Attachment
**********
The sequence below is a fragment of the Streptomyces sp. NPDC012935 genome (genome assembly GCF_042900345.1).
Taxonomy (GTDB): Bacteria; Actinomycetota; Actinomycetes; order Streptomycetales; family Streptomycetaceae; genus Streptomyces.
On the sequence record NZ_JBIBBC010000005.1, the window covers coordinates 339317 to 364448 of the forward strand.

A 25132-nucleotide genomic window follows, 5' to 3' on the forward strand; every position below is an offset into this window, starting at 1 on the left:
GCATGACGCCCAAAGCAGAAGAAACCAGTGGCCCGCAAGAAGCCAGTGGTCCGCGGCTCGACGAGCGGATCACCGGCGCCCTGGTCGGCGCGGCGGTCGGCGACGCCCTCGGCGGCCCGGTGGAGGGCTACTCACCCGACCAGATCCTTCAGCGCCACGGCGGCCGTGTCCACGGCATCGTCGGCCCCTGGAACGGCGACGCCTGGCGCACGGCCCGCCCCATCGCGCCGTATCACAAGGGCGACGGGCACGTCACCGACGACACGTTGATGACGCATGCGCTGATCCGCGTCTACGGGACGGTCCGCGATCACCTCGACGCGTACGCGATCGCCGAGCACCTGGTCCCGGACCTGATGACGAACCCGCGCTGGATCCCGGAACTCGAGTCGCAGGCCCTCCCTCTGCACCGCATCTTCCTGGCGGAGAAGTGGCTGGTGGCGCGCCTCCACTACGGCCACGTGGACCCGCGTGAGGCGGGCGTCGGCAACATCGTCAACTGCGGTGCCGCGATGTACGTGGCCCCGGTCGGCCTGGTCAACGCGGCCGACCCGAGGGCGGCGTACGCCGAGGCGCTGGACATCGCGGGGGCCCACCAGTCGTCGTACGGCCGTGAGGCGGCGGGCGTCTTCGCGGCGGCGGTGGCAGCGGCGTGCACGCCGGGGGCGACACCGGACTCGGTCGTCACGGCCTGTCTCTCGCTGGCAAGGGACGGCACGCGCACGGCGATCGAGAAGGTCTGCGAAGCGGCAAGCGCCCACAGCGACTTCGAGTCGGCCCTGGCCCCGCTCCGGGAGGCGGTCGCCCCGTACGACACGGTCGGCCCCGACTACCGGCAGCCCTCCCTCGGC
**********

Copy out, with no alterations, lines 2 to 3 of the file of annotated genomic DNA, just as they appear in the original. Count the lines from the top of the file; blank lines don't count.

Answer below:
Taxonomy (GTDB): Bacteria; Actinomycetota; Actinomycetes; order Streptomycetales; family Streptomycetaceae; genus Streptomyces.
On the sequence record NZ_JBIBBC010000005.1, the window covers coordinates 339317 to 364448 of the forward strand.